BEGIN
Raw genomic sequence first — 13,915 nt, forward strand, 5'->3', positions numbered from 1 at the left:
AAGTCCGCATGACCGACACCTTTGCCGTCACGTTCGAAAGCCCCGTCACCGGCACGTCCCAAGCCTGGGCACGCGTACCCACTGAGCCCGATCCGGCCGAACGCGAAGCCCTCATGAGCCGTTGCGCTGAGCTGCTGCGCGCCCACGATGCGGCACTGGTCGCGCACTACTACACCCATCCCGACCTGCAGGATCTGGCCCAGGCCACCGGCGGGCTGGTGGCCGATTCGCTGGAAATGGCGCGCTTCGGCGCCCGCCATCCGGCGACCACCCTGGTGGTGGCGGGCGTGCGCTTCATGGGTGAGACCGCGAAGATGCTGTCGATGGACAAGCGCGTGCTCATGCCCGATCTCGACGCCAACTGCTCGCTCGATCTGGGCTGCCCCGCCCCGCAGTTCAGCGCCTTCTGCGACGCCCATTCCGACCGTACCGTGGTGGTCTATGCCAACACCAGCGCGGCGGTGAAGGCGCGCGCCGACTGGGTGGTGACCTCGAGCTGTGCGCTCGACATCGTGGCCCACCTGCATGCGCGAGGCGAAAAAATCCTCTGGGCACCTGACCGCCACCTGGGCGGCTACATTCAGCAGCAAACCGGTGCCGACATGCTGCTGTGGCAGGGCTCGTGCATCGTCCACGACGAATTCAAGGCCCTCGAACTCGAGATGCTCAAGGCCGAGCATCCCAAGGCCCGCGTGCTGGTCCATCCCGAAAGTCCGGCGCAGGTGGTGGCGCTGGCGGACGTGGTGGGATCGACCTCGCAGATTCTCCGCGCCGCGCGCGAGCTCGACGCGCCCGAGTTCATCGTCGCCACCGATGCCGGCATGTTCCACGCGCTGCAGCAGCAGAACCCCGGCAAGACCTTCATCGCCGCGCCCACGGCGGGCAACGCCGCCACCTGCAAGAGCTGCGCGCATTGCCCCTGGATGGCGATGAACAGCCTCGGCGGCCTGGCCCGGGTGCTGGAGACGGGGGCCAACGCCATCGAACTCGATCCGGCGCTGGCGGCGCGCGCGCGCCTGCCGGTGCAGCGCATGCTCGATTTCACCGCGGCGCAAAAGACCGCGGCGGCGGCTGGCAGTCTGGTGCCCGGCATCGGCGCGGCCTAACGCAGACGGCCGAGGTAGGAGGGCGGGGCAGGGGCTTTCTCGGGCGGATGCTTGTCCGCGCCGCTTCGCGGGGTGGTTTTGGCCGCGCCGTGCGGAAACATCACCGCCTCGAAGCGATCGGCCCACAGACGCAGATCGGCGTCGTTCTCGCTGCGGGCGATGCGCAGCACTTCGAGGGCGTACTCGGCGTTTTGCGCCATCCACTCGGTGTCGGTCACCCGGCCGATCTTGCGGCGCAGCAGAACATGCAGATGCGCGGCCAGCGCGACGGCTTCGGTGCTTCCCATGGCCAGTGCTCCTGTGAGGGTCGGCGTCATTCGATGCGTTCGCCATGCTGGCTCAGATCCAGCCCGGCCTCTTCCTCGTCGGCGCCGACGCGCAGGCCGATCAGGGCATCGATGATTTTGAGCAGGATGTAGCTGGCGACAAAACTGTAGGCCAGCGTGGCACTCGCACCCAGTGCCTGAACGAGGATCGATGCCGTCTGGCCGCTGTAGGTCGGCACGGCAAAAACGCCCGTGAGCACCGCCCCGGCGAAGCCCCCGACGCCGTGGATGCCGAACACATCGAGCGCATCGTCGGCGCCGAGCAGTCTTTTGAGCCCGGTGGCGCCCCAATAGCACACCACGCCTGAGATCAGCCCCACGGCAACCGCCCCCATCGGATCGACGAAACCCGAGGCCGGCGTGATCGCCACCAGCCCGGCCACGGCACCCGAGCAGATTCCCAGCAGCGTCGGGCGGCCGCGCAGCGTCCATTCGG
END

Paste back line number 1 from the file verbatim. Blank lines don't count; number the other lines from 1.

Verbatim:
Raw genomic sequence first — 13,915 nt, forward strand, 5'->3', positions numbered from 1 at the left: